The Supreme Court ruled on June 19, without dissent, that sex offenders cannot constitutionally be barred from social-networking sites. SCOTUSblog’s Amy Howe introduced the Court’s ‘s holding in Packingham v. North Carolina as follows:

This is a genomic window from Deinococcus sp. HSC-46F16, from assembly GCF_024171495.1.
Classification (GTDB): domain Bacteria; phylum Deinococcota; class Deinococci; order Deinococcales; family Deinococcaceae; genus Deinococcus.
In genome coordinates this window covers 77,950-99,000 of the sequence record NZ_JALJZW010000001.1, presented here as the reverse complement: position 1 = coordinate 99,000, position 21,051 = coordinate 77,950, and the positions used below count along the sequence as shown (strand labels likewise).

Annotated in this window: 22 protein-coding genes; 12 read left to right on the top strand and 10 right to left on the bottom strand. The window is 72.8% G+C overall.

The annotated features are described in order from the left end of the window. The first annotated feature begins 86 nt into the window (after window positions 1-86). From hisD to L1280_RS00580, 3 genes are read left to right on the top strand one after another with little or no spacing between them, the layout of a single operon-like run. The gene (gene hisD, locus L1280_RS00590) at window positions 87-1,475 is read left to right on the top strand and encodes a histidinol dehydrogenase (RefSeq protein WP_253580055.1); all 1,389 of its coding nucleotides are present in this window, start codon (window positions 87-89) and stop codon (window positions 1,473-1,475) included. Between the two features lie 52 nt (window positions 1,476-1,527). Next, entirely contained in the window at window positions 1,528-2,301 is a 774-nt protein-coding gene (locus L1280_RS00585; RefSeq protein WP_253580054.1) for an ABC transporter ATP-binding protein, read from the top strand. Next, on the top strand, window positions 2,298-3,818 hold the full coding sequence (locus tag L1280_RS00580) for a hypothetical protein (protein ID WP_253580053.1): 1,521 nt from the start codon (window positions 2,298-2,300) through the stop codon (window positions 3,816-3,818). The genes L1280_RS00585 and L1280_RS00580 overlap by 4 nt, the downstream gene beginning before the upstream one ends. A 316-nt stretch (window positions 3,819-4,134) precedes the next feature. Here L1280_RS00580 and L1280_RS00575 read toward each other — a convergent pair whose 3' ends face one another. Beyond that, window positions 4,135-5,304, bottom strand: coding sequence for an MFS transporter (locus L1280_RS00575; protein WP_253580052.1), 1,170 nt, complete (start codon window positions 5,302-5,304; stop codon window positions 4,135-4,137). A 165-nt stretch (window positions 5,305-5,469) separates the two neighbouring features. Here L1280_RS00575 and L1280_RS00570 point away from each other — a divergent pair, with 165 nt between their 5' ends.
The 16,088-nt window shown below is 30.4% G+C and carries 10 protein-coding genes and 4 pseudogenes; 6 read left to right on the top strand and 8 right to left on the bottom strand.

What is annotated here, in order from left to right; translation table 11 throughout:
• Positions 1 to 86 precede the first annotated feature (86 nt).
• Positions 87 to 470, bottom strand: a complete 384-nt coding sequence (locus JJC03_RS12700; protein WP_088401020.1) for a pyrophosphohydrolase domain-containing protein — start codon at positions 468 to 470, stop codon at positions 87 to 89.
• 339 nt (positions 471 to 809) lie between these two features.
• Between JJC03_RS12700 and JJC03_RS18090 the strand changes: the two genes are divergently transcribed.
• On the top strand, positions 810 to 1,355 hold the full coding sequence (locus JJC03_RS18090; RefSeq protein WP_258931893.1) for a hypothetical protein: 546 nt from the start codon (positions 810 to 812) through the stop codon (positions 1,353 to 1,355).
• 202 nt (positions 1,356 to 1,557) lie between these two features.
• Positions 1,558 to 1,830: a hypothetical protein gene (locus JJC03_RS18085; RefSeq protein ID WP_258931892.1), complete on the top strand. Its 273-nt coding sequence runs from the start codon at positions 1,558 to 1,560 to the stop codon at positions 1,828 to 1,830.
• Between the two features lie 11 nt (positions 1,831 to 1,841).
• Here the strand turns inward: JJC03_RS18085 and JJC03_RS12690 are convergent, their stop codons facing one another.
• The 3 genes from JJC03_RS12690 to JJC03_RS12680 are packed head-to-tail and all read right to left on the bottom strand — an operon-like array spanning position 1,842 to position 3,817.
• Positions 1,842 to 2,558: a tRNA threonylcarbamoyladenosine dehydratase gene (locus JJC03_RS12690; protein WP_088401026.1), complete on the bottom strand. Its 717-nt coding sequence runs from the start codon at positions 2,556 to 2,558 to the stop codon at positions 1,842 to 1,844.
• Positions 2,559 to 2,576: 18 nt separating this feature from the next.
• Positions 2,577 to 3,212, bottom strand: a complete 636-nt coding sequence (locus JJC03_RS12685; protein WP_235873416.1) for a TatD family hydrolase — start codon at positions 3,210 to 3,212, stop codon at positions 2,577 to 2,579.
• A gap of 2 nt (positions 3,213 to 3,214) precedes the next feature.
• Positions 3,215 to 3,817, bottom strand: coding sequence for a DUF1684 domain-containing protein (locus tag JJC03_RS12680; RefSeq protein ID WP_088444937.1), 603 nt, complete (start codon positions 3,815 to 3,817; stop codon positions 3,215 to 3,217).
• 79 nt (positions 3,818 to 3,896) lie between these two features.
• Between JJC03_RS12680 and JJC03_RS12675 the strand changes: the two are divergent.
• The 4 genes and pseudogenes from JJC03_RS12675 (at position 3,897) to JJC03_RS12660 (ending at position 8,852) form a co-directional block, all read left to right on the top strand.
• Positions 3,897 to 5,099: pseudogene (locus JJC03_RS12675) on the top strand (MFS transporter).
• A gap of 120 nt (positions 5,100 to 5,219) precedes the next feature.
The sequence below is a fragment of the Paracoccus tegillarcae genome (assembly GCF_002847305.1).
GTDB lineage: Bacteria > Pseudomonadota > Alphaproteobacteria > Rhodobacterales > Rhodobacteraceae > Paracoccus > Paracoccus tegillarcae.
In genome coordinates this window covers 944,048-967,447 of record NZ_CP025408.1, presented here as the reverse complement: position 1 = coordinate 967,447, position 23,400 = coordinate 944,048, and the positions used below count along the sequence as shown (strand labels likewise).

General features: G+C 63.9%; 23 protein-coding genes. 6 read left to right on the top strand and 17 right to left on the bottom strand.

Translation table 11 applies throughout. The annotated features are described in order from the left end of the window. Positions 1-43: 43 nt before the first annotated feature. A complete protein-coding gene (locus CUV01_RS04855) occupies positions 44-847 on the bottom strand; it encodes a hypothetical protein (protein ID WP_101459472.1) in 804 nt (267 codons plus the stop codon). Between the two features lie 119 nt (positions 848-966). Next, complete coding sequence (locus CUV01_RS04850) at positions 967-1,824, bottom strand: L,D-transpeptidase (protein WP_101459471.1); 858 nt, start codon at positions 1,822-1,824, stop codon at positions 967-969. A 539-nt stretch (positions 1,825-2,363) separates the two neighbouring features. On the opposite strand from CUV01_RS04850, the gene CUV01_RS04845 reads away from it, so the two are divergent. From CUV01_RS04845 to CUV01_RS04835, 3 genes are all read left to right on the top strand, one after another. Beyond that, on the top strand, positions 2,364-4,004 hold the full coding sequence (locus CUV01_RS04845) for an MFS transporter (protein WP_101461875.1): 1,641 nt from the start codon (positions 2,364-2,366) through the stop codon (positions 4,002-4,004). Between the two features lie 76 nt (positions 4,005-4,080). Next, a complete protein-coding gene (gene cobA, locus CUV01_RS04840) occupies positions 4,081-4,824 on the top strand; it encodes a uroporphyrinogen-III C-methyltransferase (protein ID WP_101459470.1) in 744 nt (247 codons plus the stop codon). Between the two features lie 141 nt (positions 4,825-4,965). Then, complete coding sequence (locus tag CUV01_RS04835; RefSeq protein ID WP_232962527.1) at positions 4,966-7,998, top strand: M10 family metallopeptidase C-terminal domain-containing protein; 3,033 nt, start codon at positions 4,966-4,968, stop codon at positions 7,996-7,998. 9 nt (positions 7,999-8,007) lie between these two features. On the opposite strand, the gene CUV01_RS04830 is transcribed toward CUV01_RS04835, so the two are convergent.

In 2002, Lester Packingham became a convicted sex offender at the age of 21, after he pleaded guilty to taking indecent liberties with a child – having sex with a 13-year-old girl. Packingham got into hot water with the law again in 2010, when he posted on Facebook to thank God for having a traffic ticket dismissed. After a police officer saw his post, Packingham was prosecuted and convicted under a North Carolina law that makes it a felony for a convicted sex offender to use social-networking websites, such as Facebook and Twitter, that allow minors to create accounts. Today Packingham has something else to be grateful for, and he can take to social media to express that appreciation, because the Supreme Court agreed with him that the North Carolina law violates the Constitution’s guarantee of freedom of speech.